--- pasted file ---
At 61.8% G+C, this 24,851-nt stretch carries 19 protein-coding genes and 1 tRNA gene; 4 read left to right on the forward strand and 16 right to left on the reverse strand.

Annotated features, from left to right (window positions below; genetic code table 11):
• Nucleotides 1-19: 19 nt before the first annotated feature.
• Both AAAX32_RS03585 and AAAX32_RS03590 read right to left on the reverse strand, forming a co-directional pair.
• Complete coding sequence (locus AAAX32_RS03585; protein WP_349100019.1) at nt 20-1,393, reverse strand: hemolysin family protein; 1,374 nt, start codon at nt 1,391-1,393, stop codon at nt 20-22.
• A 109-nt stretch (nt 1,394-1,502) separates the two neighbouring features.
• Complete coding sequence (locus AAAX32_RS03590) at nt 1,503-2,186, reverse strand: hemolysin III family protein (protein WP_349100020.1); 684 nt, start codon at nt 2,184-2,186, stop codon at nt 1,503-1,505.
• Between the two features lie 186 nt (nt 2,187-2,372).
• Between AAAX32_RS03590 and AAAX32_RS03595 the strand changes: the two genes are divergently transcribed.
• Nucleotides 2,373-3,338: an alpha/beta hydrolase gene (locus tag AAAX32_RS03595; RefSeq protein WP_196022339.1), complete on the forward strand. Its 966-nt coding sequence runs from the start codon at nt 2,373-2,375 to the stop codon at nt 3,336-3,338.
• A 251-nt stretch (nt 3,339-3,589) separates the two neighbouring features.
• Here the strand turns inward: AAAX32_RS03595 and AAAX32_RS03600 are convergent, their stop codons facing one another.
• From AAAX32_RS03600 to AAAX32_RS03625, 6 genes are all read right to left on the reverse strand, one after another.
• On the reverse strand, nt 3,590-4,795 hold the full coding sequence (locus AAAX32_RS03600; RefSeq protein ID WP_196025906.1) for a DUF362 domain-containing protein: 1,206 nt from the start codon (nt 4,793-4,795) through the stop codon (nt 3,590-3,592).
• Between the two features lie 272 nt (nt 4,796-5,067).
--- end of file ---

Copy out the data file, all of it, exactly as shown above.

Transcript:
At 61.8% G+C, this 24,851-nt stretch carries 19 protein-coding genes and 1 tRNA gene; 4 read left to right on the forward strand and 16 right to left on the reverse strand.

Annotated features, from left to right (window positions below; genetic code table 11):
• Nucleotides 1-19: 19 nt before the first annotated feature.
• Both AAAX32_RS03585 and AAAX32_RS03590 read right to left on the reverse strand, forming a co-directional pair.
• Complete coding sequence (locus AAAX32_RS03585; protein WP_349100019.1) at nt 20-1,393, reverse strand: hemolysin family protein; 1,374 nt, start codon at nt 1,391-1,393, stop codon at nt 20-22.
• A 109-nt stretch (nt 1,394-1,502) separates the two neighbouring features.
• Complete coding sequence (locus AAAX32_RS03590) at nt 1,503-2,186, reverse strand: hemolysin III family protein (protein WP_349100020.1); 684 nt, start codon at nt 2,184-2,186, stop codon at nt 1,503-1,505.
• Between the two features lie 186 nt (nt 2,187-2,372).
• Between AAAX32_RS03590 and AAAX32_RS03595 the strand changes: the two genes are divergently transcribed.
• Nucleotides 2,373-3,338: an alpha/beta hydrolase gene (locus tag AAAX32_RS03595; RefSeq protein WP_196022339.1), complete on the forward strand. Its 966-nt coding sequence runs from the start codon at nt 2,373-2,375 to the stop codon at nt 3,336-3,338.
• A 251-nt stretch (nt 3,339-3,589) separates the two neighbouring features.
• Here the strand turns inward: AAAX32_RS03595 and AAAX32_RS03600 are convergent, their stop codons facing one another.
• From AAAX32_RS03600 to AAAX32_RS03625, 6 genes are all read right to left on the reverse strand, one after another.
• On the reverse strand, nt 3,590-4,795 hold the full coding sequence (locus AAAX32_RS03600; RefSeq protein ID WP_196025906.1) for a DUF362 domain-containing protein: 1,206 nt from the start codon (nt 4,793-4,795) through the stop codon (nt 3,590-3,592).
• Between the two features lie 272 nt (nt 4,796-5,067).